USAID Tribalism Belongs in Dustbin of History

Archaic, Divisive Tack Has No Place in Guatemala

Bolsheviks largely contributed to this policy by granting privileges to minorities. (Flickr)

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By Mario Enrique Paiz Bolaños

Guatemalan President Alejandro Giammattei has accused the US Agency for International Development (USAID) of promoting tribalism (indigenismo) in Guatemala. This approach fuels social confrontation and creates ungovernability.

Giammattei has considered expelling them from the country. In response, the US embassy issued a statement reporting that USAID has invested millions of dollars to benefit different sectors of Guatemalan society.

The embassy, however, forgot to mention that most of the invested money pays the salaries of USAID employees—all US citizens who live like kings in our country. Enjoying their lives in luxurious gated communities, they could have never imagined achieving that status in the United States. Moreover, the statement fails to address Giammattei’s concerns.

The political strategy of fighting inequalities by promoting tribalism is nothing new. A century ago, when Marxism-Leninism settled in Russia, officials started to treat each nationality differently. This was an attempt to reduce inequalities that traced back to the Russian Empire.

Russians called this policy Korenizatsiya, which means tribalism. Korenizatsiya started by restructuring the Empire under ethnic considerations. The policy recognized different nationalities—except for Jews—by granting them territory and acknowledging their language and culture. To maintain control over these various ethnic nations, governance in districts and village councils included ethnic considerations.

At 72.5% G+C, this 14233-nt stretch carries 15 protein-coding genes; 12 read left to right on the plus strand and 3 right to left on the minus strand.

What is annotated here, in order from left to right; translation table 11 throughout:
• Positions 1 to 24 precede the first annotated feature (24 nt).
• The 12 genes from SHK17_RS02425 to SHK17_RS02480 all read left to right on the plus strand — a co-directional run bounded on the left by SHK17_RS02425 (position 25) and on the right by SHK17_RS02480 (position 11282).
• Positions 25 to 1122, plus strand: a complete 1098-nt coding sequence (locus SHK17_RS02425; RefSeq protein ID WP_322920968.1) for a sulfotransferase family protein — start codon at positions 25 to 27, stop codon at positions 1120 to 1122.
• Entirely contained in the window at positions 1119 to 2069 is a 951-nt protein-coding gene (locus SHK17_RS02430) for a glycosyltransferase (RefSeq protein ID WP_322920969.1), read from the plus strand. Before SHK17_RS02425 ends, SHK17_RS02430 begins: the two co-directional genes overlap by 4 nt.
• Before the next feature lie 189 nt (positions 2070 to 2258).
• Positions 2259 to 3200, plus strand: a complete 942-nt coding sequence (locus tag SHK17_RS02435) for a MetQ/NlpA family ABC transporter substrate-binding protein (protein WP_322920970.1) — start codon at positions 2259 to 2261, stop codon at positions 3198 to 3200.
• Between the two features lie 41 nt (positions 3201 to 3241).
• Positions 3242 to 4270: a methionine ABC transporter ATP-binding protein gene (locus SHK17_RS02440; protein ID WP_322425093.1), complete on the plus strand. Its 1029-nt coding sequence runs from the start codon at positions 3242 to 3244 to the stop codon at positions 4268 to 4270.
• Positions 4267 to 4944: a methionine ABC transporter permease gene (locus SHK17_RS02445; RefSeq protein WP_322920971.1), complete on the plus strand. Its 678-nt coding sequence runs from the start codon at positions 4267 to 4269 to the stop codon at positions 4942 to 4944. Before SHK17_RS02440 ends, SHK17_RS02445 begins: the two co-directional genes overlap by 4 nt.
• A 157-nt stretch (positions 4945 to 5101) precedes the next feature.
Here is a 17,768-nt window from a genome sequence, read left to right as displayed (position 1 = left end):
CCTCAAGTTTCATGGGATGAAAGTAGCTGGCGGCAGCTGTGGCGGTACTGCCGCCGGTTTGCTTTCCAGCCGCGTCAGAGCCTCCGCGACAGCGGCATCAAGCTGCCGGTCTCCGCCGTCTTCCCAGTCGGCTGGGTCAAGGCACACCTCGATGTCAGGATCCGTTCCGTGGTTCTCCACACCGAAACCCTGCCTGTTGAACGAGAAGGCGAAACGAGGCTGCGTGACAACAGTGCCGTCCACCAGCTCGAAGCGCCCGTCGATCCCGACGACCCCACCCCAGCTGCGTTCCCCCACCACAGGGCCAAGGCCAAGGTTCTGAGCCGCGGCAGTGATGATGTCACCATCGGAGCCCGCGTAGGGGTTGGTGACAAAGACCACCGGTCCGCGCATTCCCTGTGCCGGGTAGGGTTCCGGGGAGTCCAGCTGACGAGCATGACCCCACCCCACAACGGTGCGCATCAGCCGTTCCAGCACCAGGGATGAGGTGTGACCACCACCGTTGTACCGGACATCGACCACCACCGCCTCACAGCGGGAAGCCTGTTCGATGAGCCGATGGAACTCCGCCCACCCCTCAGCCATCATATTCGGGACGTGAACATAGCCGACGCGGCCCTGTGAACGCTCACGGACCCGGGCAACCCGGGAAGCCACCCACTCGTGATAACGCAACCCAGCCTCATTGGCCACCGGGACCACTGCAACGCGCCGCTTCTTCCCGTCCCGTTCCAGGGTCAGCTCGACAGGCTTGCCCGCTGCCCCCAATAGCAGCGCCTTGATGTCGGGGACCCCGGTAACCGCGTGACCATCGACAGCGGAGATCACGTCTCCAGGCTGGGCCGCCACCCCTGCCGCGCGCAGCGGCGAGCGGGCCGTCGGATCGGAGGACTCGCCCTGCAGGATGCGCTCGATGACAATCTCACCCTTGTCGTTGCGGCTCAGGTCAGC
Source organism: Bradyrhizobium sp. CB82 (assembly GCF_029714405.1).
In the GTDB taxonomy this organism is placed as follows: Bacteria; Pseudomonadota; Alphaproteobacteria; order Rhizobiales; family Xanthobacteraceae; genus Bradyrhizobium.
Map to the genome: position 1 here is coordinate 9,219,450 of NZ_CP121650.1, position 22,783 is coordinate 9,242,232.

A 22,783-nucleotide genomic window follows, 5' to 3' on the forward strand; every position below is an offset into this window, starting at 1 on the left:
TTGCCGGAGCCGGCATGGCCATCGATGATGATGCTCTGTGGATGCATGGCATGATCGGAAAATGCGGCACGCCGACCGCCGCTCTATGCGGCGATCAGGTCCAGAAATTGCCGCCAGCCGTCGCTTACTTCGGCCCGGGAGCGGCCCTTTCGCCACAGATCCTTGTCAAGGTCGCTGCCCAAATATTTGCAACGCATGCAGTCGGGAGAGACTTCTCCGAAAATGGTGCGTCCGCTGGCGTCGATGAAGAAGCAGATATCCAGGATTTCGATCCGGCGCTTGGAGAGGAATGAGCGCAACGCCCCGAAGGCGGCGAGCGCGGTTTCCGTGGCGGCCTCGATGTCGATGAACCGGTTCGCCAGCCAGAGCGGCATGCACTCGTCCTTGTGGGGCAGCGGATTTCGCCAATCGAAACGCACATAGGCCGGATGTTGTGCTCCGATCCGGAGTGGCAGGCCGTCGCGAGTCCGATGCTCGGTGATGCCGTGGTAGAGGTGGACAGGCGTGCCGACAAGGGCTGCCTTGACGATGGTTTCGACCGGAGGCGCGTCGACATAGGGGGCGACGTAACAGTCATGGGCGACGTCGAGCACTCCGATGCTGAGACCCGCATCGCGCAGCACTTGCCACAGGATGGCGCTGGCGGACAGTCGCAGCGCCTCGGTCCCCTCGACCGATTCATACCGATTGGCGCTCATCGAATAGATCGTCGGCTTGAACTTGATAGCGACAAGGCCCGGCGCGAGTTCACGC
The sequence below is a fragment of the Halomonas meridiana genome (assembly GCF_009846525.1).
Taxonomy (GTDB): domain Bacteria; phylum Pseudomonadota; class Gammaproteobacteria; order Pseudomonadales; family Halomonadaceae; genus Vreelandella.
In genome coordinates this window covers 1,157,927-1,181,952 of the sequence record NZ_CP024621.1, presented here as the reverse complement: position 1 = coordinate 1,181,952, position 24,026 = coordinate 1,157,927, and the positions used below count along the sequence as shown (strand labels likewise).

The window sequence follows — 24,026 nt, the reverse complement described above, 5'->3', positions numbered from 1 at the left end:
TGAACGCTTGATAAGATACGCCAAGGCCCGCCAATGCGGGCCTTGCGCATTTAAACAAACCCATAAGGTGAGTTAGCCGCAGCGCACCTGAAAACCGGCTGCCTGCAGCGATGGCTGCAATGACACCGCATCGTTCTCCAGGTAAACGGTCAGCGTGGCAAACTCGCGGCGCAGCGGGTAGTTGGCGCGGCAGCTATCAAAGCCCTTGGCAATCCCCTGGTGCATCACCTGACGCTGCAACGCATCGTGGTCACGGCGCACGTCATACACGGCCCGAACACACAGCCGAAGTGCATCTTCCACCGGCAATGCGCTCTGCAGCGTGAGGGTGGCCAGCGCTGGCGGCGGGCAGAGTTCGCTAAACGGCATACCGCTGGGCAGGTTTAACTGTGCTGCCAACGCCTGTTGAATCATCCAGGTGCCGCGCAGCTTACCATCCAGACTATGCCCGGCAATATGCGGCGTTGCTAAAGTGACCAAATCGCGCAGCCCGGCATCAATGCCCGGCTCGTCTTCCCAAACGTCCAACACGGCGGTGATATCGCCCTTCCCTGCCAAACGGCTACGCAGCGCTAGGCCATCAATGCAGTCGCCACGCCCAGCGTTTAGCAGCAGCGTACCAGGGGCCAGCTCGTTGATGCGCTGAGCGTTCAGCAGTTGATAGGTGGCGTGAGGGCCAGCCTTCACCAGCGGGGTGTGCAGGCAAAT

Bolsheviks largely contributed to this policy by granting privileges to minorities. They implemented favorable quotas in the countryside, in employment, and in public life. This occurred under a totalitarian regime.

In Guatemala, after the 1944 revolution that ended with the totalitarian regime of Federico Ponce, our ancestors advocated for a constitution that could guarantee equality before the law. The new constitution, for example, granted public education to everyone.

As a result, night schools emerged for adults, and free, secular higher education started serving Guatemalans without gender or racial discrimination. Universal education remains in place.

Crop diversification has been another major accomplishment of the working class and the agricultural sector. With a focus on prosperity rather than social justice, crop diversification (open access to agricultural markets) has allowed families to increase their incomes by selling their crop surpluses.

The tribalist project in Russia was an utter failure. Even though a set of totalitarian regimes implemented Korenizatsiya, the officials failed to sustain it.

In Guatemala, we cannot ever support a project like this one from USAID. I would like to remind Giammattei of the words of former President Juan José Arévalo Bermejo: “with the right hand you receive dollars, but with the left one you hand over the country’s sovereignty.”

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